Virginia Sex Offender Registry Parent Barred School Fairfax Loudoun

DOE V. VA. DEP’T OF STATE POLICE; No. 11-1841; 2013 U.S. App. LEXIS 7403 (4th Cir. April 12, 2013)

In Doe v. Va. Dep’t of State Police, the Fourth Circuit Court of Appeals struck down a petitioner’s § 1983 procedural due process, substantive due process, and First Amendment claims against her reclassification on the Virginia Sex Offender Registry as a violent carnal offender fifteen years after her conviction for a sexual offense. In striking down Doe’s substantive due process and First Amendment claims, the Court ruled that Doe did not have standing and that the claims were not ripe for consideration. In striking down Doe’s procedural due process claim, the Court relied on Supreme Court precedent holding that inclusion on a Sex Offender Registry for simply having been convicted of an enumerated offense without a hearing does not violate procedural due process.

Virginia Sex Offender Registry Parent Barred From School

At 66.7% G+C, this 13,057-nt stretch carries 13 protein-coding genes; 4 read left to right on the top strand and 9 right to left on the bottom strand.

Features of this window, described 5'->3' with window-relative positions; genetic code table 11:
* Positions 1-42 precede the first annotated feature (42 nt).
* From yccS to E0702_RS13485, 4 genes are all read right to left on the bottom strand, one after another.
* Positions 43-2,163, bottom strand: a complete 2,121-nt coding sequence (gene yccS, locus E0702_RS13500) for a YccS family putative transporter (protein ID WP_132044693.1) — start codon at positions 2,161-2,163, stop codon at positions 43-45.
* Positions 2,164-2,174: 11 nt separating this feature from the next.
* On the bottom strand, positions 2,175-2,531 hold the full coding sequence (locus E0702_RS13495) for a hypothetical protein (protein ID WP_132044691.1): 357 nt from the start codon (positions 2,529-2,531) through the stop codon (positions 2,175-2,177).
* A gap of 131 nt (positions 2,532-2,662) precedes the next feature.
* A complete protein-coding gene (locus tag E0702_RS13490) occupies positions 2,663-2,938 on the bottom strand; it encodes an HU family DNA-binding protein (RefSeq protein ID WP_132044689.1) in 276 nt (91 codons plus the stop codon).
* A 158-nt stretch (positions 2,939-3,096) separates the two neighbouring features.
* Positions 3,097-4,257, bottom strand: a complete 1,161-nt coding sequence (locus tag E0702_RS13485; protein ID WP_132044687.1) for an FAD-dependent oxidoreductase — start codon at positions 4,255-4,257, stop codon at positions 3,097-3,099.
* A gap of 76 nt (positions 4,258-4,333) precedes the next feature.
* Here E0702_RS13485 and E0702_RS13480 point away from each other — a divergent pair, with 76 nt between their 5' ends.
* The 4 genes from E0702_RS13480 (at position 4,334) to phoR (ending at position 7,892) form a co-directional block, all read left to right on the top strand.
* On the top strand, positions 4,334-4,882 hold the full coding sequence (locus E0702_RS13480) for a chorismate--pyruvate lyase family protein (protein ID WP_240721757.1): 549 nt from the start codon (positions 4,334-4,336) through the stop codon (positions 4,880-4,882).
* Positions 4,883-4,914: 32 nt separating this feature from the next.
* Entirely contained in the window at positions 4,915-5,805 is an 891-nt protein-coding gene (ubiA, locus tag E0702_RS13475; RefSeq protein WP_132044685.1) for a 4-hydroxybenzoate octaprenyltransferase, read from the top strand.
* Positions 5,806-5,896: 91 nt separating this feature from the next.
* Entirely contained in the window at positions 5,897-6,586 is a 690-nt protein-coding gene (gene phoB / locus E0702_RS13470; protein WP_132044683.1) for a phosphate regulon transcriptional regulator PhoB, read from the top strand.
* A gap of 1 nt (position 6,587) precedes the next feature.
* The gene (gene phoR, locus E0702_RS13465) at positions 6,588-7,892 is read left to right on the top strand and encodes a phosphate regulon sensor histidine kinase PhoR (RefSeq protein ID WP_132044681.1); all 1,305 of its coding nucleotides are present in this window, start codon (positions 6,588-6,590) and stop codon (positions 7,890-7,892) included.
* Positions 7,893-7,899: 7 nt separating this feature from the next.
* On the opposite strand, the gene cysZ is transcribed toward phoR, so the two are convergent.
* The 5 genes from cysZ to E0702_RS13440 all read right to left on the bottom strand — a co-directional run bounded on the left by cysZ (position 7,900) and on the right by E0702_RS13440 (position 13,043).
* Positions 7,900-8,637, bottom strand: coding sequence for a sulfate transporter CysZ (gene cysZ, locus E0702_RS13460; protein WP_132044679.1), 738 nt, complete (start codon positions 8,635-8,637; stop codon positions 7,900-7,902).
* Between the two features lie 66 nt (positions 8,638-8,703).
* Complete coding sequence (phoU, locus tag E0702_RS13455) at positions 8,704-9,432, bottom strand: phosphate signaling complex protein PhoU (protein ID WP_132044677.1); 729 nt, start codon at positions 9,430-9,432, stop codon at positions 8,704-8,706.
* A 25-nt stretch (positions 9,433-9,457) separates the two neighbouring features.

Virginia Sex Offender Registry Parent Barred From School

Doe was convicted of carnal knowledge a child without using force in 1993. At the time of the conviction, Doe was placed on the Sex Offender Registry. In 2008, however, the Commonwealth reclassified the offense of carnal knowledge as a “carnally violent offense;” thereby reclassifying Doe as a violent offender. This reclassification brought two detriments. First, Doe could no longer petition to have her name removed from the Virginia Sex Offender Registry. Second, Doe could not set foot on a school campus or at a daycare center, with a few negligible exceptions. Importantly, however, Doe had a statutory right to petition the local circuit court and either the institution board or a daycare facility for access to their campuses. She fatally chose not to pursue this right before filing suit in federal court.